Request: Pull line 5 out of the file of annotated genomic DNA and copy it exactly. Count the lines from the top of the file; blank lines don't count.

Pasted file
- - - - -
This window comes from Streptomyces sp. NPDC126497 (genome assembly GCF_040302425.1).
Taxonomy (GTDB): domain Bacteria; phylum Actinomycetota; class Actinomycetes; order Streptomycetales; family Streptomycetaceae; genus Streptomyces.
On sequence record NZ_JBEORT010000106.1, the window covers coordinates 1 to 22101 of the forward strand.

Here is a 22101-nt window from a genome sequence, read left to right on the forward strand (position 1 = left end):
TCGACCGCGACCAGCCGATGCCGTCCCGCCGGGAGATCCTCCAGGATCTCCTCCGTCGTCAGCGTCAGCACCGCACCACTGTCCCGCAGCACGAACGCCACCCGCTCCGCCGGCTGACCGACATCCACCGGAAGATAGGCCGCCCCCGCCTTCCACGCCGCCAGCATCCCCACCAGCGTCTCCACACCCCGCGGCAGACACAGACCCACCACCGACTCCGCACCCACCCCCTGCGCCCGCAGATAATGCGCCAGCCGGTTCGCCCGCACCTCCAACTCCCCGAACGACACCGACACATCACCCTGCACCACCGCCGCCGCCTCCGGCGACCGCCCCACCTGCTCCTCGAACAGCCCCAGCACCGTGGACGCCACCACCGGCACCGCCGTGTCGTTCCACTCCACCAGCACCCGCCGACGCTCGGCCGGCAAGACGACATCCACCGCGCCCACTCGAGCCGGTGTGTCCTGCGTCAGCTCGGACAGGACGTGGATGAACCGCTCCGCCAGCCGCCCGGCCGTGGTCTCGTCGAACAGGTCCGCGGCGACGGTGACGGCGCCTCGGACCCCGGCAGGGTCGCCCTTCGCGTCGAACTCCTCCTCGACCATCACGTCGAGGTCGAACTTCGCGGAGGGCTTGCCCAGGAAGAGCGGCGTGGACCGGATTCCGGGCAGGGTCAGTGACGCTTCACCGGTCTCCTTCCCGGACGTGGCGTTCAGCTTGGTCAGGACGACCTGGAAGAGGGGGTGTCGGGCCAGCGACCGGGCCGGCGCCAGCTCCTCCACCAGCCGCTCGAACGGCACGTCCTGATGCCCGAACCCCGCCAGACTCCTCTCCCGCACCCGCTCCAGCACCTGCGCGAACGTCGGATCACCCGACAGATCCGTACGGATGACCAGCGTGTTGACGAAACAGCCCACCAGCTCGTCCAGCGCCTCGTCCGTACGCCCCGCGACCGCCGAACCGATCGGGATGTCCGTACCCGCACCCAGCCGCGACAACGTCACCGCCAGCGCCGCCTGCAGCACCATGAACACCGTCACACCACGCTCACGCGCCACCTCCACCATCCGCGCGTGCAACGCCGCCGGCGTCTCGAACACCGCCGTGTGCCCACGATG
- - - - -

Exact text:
TCGACCGCGACCAGCCGATGCCGTCCCGCCGGGAGATCCTCCAGGATCTCCTCCGTCGTCAGCGTCAGCACCGCACCACTGTCCCGCAGCACGAACGCCACCCGCTCCGCCGGCTGACCGACATCCACCGGAAGATAGGCCGCCCCCGCCTTCCACGCCGCCAGCATCCCCACCAGCGTCTCCACACCCCGCGGCAGACACAGACCCACCACCGACTCCGCACCCACCCCCTGCGCCCGCAGATAATGCGCCAGCCGGTTCGCCCGCACCTCCAACTCCCCGAACGACACCGACACATCACCCTGCACCACCGCCGCCGCCTCCGGCGACCGCCCCACCTGCTCCTCGAACAGCCCCAGCACCGTGGACGCCACCACCGGCACCGCCGTGTCGTTCCACTCCACCAGCACCCGCCGACGCTCGGCCGGCAAGACGACATCCACCGCGCCCACTCGAGCCGGTGTGTCCTGCGTCAGCTCGGACAGGACGTGGATGAACCGCTCCGCCAGCCGCCCGGCCGTGGTCTCGTCGAACAGGTCCGCGGCGACGGTGACGGCGCCTCGGACCCCGGCAGGGTCGCCCTTCGCGTCGAACTCCTCCTCGACCATCACGTCGAGGTCGAACTTCGCGGAGGGCTTGCCCAGGAAGAGCGGCGTGGACCGGATTCCGGGCAGGGTCAGTGACGCTTCACCGGTCTCCTTCCCGGACGTGGCGTTCAGCTTGGTCAGGACGACCTGGAAGAGGGGGTGTCGGGCCAGCGACCGGGCCGGCGCCAGCTCCTCCACCAGCCGCTCGAACGGCACGTCCTGATGCCCGAACCCCGCCAGACTCCTCTCCCGCACCCGCTCCAGCACCTGCGCGAACGTCGGATCACCCGACAGATCCGTACGGATGACCAGCGTGTTGACGAAACAGCCCACCAGCTCGTCCAGCGCCTCGTCCGTACGCCCCGCGACCGCCGAACCGATCGGGATGTCCGTACCCGCACCCAGCCGCGACAACGTCACCGCCAGCGCCGCCTGCAGCACCATGAACACCGTCACACCACGCTCACGCGCCACCTCCACCATCCGCGCGTGCAACGCCGCCGGCGTCTCGAACACCGCCGTGTGCCCACGATG